Nursing Staff Leave SNFs at Higher Rate than CCRCs

Nursing homes this year experienced a higher rate of turnover for three positions — registered nurses (RNs), licensed practical nurses (LPNs) and certified nursing assistants (CNAs) — compared to continuing care retirement communities (CCRCs), according to a September report published by the Hospital & Healthcare Compensation Service (HCS).

HCS pulled from separate reports on CCRCs and nursing homes made available in June and July, respectively, to make the comparison. A CCRC, made up mostly of non-profit organizations with some for-profit, offer residents the option to “age in place,” having multiple aspects of the care continuum on one campus.

CNAs saw the highest increase in turnover, with nursing homes experiencing 51.4% and CCRCs 45.9%. LPNs and RNs saw a rate difference of less than one percent each.


In most cases, CCRCs paid their staff more. CNAs, for example, are paid 28 cents more per hour at a CCRC compared to a nursing home, according to the reports.

“There’s still a lot of work to do and [SNFs] can use what CCRCs are doing as kind of a blueprint,” said Dane Henning, director of public affairs for the National Association of Health Care Assistants (NAHCA). “About 58% of the CCRCs that were in that same poll, they offered hazard pay, appreciation pay, bonuses for anybody that was working with a COVID-positive patient.”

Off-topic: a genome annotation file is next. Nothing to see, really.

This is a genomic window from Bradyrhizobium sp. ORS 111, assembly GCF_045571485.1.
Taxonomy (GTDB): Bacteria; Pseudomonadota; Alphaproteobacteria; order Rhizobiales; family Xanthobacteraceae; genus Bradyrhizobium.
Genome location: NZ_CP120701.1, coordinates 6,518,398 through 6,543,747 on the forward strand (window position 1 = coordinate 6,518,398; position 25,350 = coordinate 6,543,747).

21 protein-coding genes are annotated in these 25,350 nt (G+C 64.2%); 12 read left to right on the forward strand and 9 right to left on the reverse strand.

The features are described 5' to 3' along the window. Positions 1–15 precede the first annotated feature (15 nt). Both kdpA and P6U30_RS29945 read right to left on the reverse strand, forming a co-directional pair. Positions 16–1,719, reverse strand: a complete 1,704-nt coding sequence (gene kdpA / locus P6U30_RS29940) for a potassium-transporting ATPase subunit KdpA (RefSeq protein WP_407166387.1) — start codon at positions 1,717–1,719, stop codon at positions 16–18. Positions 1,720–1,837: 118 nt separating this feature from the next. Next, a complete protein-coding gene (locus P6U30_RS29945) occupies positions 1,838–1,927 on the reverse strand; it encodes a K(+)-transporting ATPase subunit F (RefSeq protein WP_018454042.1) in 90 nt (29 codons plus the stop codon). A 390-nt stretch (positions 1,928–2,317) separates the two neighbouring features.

LPNs, who are hired for multiple roles within a facility including nursing supervisor, practical nurse or charge staff nurse, are paid more for all positions with the exception of one — charge staff nurses are paid 71 cents more on average at a nursing home.


RNs cover even more roles than LPNs within a nursing home, according to HCS data: infection preventionists, nursing supervisors, MDS coordinator, staff nurses, charge staff nurses, quality assurance staff could all have RN certification and training.

Nursing supervisors with RN certification make more in a skilled nursing facility compared to a CCRC, but only by $40 per year, reports show.

“CCRCs did see an increase in turnover, they just didn’t see that big of an increase [compared to] nursing homes,” explained Henning. “I think that there is perhaps a higher level of appreciation going on. That could also be through pay and it also could have to do with the culture; I’ve heard some very interesting things about how staff feel more welcomed, they feel like a part of the team, it’s more family-oriented to them.”

The report utilized input from 1,613 nursing homes and 545 CCRCs, providing compensation data on 229,100-plus employees.

More than half of participating nursing homes were for-profit facilities at 59.95%, while 40.05% were non-profit nursing homes.

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